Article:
Mr. Combe. Whoever reads your statute book, and sees how many crimes are punished with death, which are much less heinous than burning of ships, I am surprized any gentleman should not think it high time to put to death such dangerous incendiaries. It is true, John the Painter was hanged for burning Portsmouth dock, because there is an act of parliament that makes it death to burn royal docks; but there is no act of parliament to hang men for burning merchant ships or warehouses; for if John the Painter had burnt all the ships and warehouses in Bristol, he would not have been hanged; and I must think the example of death full as proper in one case as in the other. Sir William Meredith. I agree with my hon. friend, that no greater crime can be committed than the wilful setting fire to merchant ships, which may endanger not only lives and property, but public safety. I should think this crime, above all others, fit to be punished with death, if I could suppose the infliction of death at all useful in the prevention of crimes. But, in subjects of this nature, we are to consider, not what the individual is, nor what he may have done; but only what is right for public example and private safety. Whether hanging ever did, or can, answer any good purpose, I doubt: but the cruel exhibition of every execution-day is a proof that hanging carries no terror with it. And I am confident, that every new sanguinary law operates as an encouragement to commit capital offences; for, it is not the mode, but the certainty of punishment, that creates terror. hat men know they must endure, they fear; what they think they can escape, they despise. The multiplicity of our hanging laws has produced these two things: frequency of condemnation, and frequent pardons. As hope is the first and greatest spring of action, if it was so, that out of twenty convicts one only was to be pardoned, the thief would say, “Why may not I be that one " But since, as our laws are actually administered, not one in twenty is executed, the thief acts on the chance of twenty to one in his favour; he acts on a fair and reasonable presumption of indemnity; and I verily believe, that the confident hope of indemnity is the cause of nineteen in twenty robberies that are committed. But, if we look to the executions themselves, what example do they give? The thief dies either hardened or penitent. We are not to consider such reflections as occur to reasonable and good men, but such impressions as are made on the thoughtless, the desperate, and the wicked. These men look on the hardened villain with envy and admiration. All that animation and contempt of death with which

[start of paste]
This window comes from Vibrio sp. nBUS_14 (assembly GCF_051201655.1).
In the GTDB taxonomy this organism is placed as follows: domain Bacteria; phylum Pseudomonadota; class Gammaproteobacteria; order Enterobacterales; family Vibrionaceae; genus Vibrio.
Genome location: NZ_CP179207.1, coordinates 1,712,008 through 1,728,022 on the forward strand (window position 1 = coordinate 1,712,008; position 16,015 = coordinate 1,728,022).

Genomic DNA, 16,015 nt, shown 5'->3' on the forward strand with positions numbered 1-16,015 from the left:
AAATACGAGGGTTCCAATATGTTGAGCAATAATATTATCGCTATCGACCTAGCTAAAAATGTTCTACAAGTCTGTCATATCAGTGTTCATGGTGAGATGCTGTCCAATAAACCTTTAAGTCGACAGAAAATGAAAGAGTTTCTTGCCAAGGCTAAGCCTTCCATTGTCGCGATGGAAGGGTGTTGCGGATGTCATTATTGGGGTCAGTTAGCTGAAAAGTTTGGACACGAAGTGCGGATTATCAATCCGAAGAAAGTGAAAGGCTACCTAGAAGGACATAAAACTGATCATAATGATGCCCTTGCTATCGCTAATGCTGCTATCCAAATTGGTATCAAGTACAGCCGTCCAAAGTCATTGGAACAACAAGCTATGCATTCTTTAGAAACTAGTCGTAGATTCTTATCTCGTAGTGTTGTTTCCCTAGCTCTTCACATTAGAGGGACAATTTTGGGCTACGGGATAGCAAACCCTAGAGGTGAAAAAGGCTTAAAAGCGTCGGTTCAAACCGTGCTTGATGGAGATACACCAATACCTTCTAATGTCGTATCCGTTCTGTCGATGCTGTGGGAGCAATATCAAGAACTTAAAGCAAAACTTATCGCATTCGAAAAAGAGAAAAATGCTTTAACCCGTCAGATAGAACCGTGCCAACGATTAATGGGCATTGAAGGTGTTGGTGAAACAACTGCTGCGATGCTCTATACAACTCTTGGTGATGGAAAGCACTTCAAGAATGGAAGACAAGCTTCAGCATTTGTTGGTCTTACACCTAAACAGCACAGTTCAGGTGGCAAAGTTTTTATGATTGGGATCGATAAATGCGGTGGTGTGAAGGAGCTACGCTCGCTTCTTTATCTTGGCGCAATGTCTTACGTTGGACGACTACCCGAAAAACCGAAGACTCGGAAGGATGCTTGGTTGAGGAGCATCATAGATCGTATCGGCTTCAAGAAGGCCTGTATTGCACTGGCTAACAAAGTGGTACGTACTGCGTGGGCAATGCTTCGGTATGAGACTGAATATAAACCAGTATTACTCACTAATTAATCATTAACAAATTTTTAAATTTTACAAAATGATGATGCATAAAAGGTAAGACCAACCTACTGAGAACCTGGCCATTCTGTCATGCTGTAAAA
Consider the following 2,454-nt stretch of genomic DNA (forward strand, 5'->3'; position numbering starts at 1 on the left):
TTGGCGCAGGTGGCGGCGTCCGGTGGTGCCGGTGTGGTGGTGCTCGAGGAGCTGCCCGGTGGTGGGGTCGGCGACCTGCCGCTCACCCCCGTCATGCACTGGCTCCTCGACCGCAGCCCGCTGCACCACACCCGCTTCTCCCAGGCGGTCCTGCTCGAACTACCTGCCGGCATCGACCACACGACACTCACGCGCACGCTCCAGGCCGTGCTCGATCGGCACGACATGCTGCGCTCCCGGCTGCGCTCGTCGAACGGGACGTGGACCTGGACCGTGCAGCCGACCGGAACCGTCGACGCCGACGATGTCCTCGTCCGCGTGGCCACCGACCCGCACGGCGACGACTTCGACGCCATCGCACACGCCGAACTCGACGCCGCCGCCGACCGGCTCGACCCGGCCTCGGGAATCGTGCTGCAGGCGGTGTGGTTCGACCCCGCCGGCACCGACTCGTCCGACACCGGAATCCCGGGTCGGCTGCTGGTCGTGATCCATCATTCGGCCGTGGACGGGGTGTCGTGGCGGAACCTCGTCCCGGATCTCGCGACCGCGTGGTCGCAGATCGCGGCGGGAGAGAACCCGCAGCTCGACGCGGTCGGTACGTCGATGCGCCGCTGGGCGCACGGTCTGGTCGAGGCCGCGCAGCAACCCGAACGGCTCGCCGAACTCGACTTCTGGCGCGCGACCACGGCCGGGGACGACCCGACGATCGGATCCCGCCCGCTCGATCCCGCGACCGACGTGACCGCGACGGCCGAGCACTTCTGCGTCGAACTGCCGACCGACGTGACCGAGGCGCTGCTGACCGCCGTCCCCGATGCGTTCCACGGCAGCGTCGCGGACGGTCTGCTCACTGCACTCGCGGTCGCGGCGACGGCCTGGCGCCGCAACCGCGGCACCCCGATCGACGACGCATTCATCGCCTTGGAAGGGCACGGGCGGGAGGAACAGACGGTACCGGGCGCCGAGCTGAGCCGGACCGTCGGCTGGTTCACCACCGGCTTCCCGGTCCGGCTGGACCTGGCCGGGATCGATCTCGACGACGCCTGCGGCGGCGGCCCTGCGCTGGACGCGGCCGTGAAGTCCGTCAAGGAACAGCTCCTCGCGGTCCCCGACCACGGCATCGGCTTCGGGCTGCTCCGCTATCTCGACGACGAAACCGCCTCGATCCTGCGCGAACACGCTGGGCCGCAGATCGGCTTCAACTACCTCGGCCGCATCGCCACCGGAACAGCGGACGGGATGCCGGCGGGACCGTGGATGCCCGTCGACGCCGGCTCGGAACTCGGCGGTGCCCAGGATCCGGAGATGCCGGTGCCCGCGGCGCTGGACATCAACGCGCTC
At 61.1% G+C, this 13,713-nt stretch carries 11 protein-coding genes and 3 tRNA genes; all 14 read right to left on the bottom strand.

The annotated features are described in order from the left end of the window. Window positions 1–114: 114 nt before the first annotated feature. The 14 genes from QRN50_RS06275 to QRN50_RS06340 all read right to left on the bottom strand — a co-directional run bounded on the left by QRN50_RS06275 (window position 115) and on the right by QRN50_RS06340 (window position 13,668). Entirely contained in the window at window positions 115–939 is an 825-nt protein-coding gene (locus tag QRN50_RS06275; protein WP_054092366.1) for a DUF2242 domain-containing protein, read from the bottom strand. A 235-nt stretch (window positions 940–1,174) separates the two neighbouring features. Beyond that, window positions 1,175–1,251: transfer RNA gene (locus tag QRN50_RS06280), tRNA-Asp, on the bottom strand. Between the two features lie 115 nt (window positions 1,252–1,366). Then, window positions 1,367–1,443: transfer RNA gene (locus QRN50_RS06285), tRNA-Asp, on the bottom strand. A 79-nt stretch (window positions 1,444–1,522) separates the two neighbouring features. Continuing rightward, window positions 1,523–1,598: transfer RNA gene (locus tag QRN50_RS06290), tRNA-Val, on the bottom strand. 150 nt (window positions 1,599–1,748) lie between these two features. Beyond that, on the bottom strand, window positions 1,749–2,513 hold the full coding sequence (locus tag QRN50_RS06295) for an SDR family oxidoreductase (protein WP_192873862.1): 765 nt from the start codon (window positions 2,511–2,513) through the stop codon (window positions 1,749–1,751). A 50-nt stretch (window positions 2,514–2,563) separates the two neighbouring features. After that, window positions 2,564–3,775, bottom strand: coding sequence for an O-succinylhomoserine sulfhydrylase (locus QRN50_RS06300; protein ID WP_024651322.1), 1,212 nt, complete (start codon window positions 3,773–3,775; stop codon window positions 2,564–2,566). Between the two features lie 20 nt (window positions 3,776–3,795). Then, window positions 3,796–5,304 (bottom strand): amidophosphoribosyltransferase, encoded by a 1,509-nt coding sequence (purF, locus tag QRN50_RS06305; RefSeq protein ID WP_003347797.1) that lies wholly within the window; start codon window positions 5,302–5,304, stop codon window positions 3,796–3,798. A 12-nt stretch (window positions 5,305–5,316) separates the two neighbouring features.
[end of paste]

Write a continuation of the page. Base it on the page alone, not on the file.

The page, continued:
heroes and martyrs inspire good men in a good cause, the abandoned villain feels in seeing a desperado like himself meet death with intrepidity. The penitent thief, on the other hand, often makes the sober villain think this way. Himself oppressed with poverty and want, he sees a man die with that penitence which promises pardon for his sins here, and happiness hereafter; straight he thinks, that by o: forgery, or murder, he can relieve all his wants; and if he be brought to justice, the punishment will be short and trifling, and the reward eternal. Even in crimes which are seldom or never pardoned, death is no prevention. House-breakers, forgers, and coiners, are sure to be hanged; yet housebreaking, forgery, and coining, are the very crimes which are oftenest committed. Strange it is, that in the case of blood, of which we ought to be most tender, we should still go on against reason and against experience, to make unavailing slaughter of our fellow creatures. A recent event has proved, that policy will do what blood cannot do. I mean the late regulation of the coinage. Thirty years together men were continually hanged for coining, still it went on, but on the new regulation of the gold coin, ceased. This event proves these two things; the efficacy of police, and the inefficacy of hanging. But, is it not very extraordinary, that since the regulation of the gold coin, an Act has passed, making it treason to coin silver. But has it stopped the coining of silver? On the contrary, do not you hear of it more than ever? It seems as if the law and the crime bore the same date. I do not know what the hon. member thinks who brought in the Bill ; but erhaps some feelings may come across is own mind, when he sees how many lives he is taking away for no purpose. Had it been fairly stated, and specifically pointed out, what the mischief of coining silver in the utmost extent is, that hanging Bill might not have been so readily adopted; under the name of treason it found an easy passage. I, indeed, have always understood treason to be nothing less than some act or conspiracy against the life or honour of the king, and the safety of the state; but what the king or state can suffer by my taking now and then a bad sixnce, or a bad shilling, I cannot imagine. o, this nick-name of treason, however, there lies at this moment in Newgate, under sentence to be burnt alive, a girl just turned of 14; at her master's bidding